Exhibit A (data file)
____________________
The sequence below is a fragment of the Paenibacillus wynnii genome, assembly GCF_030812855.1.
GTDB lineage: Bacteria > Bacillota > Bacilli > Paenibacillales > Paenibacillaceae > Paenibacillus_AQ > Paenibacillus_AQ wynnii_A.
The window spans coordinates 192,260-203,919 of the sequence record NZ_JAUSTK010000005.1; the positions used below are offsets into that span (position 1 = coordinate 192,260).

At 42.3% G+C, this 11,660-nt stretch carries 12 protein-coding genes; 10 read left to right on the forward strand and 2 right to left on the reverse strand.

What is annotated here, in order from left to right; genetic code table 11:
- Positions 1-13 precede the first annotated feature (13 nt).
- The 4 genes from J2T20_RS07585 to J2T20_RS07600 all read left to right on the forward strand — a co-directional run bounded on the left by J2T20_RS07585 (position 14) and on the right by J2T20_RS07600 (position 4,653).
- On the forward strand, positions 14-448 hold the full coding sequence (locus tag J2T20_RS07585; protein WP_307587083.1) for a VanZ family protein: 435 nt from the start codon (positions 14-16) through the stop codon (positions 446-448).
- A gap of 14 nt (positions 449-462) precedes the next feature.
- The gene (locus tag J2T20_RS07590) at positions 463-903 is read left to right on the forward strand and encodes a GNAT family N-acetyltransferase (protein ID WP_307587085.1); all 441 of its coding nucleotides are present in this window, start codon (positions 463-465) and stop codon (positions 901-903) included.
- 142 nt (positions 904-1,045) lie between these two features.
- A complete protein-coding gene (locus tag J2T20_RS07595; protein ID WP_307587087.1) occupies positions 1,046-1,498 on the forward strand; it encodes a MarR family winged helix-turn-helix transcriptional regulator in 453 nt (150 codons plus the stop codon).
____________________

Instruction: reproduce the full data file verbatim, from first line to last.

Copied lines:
The sequence below is a fragment of the Paenibacillus wynnii genome, assembly GCF_030812855.1.
GTDB lineage: Bacteria > Bacillota > Bacilli > Paenibacillales > Paenibacillaceae > Paenibacillus_AQ > Paenibacillus_AQ wynnii_A.
The window spans coordinates 192,260-203,919 of the sequence record NZ_JAUSTK010000005.1; the positions used below are offsets into that span (position 1 = coordinate 192,260).

At 42.3% G+C, this 11,660-nt stretch carries 12 protein-coding genes; 10 read left to right on the forward strand and 2 right to left on the reverse strand.

What is annotated here, in order from left to right; genetic code table 11:
- Positions 1-13 precede the first annotated feature (13 nt).
- The 4 genes from J2T20_RS07585 to J2T20_RS07600 all read left to right on the forward strand — a co-directional run bounded on the left by J2T20_RS07585 (position 14) and on the right by J2T20_RS07600 (position 4,653).
- On the forward strand, positions 14-448 hold the full coding sequence (locus tag J2T20_RS07585; protein WP_307587083.1) for a VanZ family protein: 435 nt from the start codon (positions 14-16) through the stop codon (positions 446-448).
- A gap of 14 nt (positions 449-462) precedes the next feature.
- The gene (locus tag J2T20_RS07590) at positions 463-903 is read left to right on the forward strand and encodes a GNAT family N-acetyltransferase (protein ID WP_307587085.1); all 441 of its coding nucleotides are present in this window, start codon (positions 463-465) and stop codon (positions 901-903) included.
- 142 nt (positions 904-1,045) lie between these two features.
- A complete protein-coding gene (locus tag J2T20_RS07595; protein ID WP_307587087.1) occupies positions 1,046-1,498 on the forward strand; it encodes a MarR family winged helix-turn-helix transcriptional regulator in 453 nt (150 codons plus the stop codon).